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On the First Day of Assertiveness

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On the First Day of Assertiveness

Graham Smith

my true love complained to me...

Yes there it is, difficult conversations - whether it's with your true love, extended family, colleagues, even that shop assistant; it really can be difficult to say what we want or need in an honest, assertive way. 

If you haven't read any of my other posts on assertiveness, it will be worth checking out the previous blog 'What does it mean to be assertive?'  here

In brief  - being assertive is about letting others know what it is you want, in a direct, calm and confident way. Crucially it involves being honest about your feelings and opinions, whilst at the same time listening to the other person's point of view. It is a brilliant skill to use when dealing with conflict or difficult situations and, most importantly, it is a skill that can be learnt

But why is it such a struggle to be assertive some times?

Most of our beliefs, attitudes and behaviours are influenced by our experiences from childhood onwards, positive experiences, disappointments, losses and achievements, which includes our default position when communicating. This outlook is not fixed and so any tendency to be aggressive or passive can be changed to have a more positive, assertive outlook on life.

Our gender definitely has an impact, as culturally, even in these enlightened days, there is an acceptance of men as the more aggressive sex and women as more passive.

In these posts, over the next 12 twelve days, I will give you some insight into why we behave in certain ways, but I could be writing from now until the end of the year on this fascinating subject, so look out early next year for some more in-depth classes. Also, you will find lots of amazing books and articles on t'internet to help develop your understanding.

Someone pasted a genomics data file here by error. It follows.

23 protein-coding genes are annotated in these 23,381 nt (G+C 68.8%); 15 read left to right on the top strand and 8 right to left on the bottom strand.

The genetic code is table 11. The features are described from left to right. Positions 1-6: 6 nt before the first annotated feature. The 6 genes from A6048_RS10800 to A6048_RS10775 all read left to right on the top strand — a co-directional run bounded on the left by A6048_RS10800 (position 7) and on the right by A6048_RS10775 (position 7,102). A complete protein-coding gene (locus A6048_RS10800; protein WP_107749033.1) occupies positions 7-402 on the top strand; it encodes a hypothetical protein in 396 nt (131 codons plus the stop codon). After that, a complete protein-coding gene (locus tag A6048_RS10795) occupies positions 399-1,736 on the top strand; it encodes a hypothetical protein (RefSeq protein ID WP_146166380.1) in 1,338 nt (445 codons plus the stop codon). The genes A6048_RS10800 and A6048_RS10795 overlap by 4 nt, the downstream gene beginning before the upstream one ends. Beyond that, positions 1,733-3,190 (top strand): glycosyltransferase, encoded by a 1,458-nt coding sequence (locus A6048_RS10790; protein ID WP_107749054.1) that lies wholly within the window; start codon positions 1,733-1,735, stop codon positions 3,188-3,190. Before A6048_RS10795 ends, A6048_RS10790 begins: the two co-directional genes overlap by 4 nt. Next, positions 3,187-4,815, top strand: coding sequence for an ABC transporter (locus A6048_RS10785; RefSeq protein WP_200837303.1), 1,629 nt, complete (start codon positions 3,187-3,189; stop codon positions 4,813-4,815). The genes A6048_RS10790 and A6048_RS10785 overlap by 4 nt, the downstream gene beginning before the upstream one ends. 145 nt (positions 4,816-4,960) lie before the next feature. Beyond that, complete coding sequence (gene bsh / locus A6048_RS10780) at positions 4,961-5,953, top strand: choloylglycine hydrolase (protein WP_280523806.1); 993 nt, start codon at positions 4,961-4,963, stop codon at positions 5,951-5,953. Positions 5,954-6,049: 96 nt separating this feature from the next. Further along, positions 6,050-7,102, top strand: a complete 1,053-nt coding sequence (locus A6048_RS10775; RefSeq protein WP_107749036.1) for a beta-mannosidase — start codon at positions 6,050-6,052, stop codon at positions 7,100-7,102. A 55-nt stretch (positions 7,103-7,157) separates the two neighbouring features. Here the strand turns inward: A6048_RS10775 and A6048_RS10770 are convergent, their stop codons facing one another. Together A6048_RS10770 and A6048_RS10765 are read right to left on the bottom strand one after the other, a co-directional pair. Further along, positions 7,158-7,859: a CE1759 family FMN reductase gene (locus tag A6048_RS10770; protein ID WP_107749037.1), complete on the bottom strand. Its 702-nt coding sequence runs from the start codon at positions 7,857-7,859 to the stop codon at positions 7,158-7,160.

I am going to talk more about the various types of behaviour we adopt, when communicating, tomorrow, but given that this is the first post in the series - you probably want a quick win, so here it is.

If you have a situation coming up that you know is going to be difficult, here's an acronym that might help when you feel out of control, but still want to get a point across - C.A.L.M. 

Cool down

Assert yourself

Look them in the eye

Mean what you say

It's a bad idea to have a difficult conversation when you are cross, upset, frustrated or any other negative emotion, unless you want the other person to become angry, upset, defensive or whatever.

So put off that conversation until you have cooled down. There is nothing wrong with saying, " I am feeling quite upset / concerned/ annoyed right now. Can we talk about this later /tomorrow etc etc."

When you do have the conversation, don't say - "you are making me feel..." the reality is that we all have the ability to make choices about how we feel. Our feelings are not someone else's responsibility, no matter how hard the situation is.

You have a choice.

That's it for today - tomorrow I'll explain a little more abut aggressive, passive and passive aggressive behaviour and why we might find ourselves responding in those ways.